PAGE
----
Seed color change is used to determine when canola is ready to swath (Figure 3). The optimum time for swathing is when the crop is between 40 to 60% seed color change with 30 to 40% seed moisture content.1,3 Consider swathing during the cooler morning or evening hours, which allows the seed to dry down at a slower rate.

Advantages of swathing canola include:

  • Earlier harvest (8 to 10 days) compared to other methods which may increase the potential for double-cropping in some geographies.
  • Maybe the preferred harvest method for fields with thin stands that have uneven maturity.
  • Lower risk for yield losses due to shattering and wind damage compared to standing canola.

Disadvantages of swathing include:

  • Additional equipment and a two-pass harvesting process.
  • Potential yield and oil content may be reduced because the stems are cut prior to grain fill completion. Research has indicated a 10% yield reduction when plots were swathed at the optimum stage compared to direct combining.3
  • Light, fluffy field windrows can be picked up and blown by the wind.


    A canola pusher is a convex shield mounted on the front of a tractor. The goal is to lean or “push” the plant over (forced lodging), but not resulting in a kink or pinch in the canola stem, therefore allowing grain fill to continue. Canola plants that have been pushed lay about 1 to 2 feet from the soil surface and are held in place by other plants. The result allows for airflow around the plant and continued seed ripening. A standard combine header may be able to be used for combining but the header width should match the width of the pusher.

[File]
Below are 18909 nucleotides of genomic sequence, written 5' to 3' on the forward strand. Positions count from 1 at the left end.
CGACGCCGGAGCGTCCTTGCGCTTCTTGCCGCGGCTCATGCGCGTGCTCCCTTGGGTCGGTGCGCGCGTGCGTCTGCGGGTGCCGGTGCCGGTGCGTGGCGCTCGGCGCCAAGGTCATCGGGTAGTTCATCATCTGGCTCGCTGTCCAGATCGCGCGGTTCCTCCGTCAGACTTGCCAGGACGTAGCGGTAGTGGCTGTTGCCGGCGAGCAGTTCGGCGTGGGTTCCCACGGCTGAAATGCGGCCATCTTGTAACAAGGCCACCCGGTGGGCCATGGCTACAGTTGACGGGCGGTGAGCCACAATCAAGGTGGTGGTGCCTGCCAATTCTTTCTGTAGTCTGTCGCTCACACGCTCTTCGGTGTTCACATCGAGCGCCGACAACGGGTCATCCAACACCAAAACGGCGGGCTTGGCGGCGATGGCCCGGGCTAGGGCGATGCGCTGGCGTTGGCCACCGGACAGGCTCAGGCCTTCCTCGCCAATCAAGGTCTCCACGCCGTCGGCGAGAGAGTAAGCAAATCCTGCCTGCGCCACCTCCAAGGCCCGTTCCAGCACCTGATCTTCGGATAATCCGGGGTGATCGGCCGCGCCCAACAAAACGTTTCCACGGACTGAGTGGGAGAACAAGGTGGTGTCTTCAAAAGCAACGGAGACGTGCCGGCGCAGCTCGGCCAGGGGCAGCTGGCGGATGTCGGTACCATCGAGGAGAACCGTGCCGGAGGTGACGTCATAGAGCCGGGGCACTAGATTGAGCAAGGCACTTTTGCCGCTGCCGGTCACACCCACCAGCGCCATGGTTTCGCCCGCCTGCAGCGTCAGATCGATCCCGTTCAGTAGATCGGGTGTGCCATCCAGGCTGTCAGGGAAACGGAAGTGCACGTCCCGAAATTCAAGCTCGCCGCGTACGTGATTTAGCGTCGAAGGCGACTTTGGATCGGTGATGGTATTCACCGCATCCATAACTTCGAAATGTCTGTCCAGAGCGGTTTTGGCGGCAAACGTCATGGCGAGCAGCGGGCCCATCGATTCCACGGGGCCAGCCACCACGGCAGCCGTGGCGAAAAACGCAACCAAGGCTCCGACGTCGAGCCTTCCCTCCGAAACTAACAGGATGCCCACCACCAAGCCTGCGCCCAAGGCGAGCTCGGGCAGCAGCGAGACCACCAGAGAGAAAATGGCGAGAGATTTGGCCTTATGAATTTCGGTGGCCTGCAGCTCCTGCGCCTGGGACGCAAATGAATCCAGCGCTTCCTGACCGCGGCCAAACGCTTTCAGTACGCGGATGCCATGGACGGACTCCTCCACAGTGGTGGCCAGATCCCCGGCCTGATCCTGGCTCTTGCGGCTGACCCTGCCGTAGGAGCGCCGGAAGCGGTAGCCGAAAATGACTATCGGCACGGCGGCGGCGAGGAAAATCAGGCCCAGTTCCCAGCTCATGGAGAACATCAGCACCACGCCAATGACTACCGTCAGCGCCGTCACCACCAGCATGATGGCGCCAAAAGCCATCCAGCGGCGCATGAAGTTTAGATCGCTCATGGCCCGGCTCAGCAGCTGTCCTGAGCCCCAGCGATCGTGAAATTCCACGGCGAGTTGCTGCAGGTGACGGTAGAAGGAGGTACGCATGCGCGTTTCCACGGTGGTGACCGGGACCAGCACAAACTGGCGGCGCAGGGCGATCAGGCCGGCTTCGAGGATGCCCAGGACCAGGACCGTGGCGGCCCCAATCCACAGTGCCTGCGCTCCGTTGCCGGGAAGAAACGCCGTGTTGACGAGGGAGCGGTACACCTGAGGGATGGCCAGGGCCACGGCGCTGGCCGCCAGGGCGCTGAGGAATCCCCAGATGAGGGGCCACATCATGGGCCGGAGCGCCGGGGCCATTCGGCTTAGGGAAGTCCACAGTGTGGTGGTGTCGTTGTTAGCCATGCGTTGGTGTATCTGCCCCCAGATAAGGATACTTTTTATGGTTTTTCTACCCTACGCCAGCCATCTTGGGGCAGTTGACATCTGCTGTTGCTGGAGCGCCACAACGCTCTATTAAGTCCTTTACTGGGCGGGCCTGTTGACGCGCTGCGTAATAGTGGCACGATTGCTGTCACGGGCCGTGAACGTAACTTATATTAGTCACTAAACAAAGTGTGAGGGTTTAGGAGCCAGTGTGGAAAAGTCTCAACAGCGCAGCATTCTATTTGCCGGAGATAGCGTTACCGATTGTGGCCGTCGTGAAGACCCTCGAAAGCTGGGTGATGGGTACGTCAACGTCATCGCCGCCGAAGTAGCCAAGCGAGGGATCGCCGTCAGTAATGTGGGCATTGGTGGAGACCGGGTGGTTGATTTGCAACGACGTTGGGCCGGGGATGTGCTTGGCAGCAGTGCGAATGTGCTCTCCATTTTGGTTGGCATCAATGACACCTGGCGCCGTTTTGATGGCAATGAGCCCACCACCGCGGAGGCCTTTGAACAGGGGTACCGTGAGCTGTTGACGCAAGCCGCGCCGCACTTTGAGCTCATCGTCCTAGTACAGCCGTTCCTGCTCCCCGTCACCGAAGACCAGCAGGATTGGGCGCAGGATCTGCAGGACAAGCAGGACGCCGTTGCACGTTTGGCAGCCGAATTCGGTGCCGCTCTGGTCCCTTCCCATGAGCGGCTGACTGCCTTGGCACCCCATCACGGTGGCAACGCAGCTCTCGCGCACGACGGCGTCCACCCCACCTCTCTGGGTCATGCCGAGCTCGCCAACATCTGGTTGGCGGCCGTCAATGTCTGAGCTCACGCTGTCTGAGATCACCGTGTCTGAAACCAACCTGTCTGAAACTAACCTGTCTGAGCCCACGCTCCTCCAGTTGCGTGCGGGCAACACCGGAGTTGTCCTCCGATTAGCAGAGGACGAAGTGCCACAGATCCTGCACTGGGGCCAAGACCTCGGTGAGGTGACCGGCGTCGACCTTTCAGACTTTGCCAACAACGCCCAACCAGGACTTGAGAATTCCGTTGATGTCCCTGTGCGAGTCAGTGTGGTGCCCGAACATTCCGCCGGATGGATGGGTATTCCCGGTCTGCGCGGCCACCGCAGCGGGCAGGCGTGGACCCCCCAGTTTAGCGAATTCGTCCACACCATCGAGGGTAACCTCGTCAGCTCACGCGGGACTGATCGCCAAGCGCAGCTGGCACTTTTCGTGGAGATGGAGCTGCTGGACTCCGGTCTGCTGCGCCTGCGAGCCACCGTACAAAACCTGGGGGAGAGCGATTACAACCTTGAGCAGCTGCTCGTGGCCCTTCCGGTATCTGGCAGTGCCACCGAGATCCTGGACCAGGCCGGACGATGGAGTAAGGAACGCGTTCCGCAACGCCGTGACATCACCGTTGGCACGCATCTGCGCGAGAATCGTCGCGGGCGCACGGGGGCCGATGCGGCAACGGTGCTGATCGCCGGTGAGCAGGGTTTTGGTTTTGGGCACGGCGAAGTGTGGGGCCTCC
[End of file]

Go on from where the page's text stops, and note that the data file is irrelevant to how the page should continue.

Advantages of pushing include:

  • Pushing can be accomplished in less time with less expensive equipment compared to swathing.
  • The grain continues to fill and may have a higher potential yield and seed quality when compared to swathing.
  • Best for tall dense canola crops.

Disadvantages of pushing include:

  • Canola must fully ripen before combining, increasing the risk for shattering.
  • Canola pushing does not increase the ripening process.
  • Harvesting is slower because more material goes through the combine.
  • Harvesting takes place low to the ground surface level, generally leaving the least amount of standing stubble when compared to other harvesting methods.


    Herbicides can be used as a desiccant prior to harvest to even out maturity differences within a field, control weeds, and stop growth when excessive lodging exists. Desiccation should take place when 85% of the seeds on the main stem have turned color from dark green to reddish-brown, brown, or black. Always follow pesticide label directions.

    Generally, any canola that is run over from ground herbicide application will be lost. However, desiccation can be a viable option when conditions are not favorable for swathing or pushing, and the standing crop needs to be harvested promptly.


Selecting the right seed product for an individual field is an important factor to maximize yield potential. Technologies are available to add both harvest and agronomic attributes to canola seed products, including shatter tolerance. Consult your agronomist or sales representative for more information about selecting the right product for your fields.


1 Stamm, M., Roozeboom, K., and Holman, J. 2013. Harvest management of canola. MF3092. Kansas State University Research and Extension.

2 Stamm, M. and Godsey, C. A comparison of direct combining and swathing winter canola prior to harvest. Kansas State University Research and Extension; Oklahoma State University. 

Boyles, M., Peeper, T., and Medlin, C. Harvesting Oklahoma winter canola swathing vs. direct combining. Oklahoma State University.

4 Boyles, M., Peeper, T., Bushong, J., and Sanders, H. Harvesting options for winter canola. Publication PSS-2154. Oklahoma Cooperative Extension Service.     

 Web sources verified 09/19/18.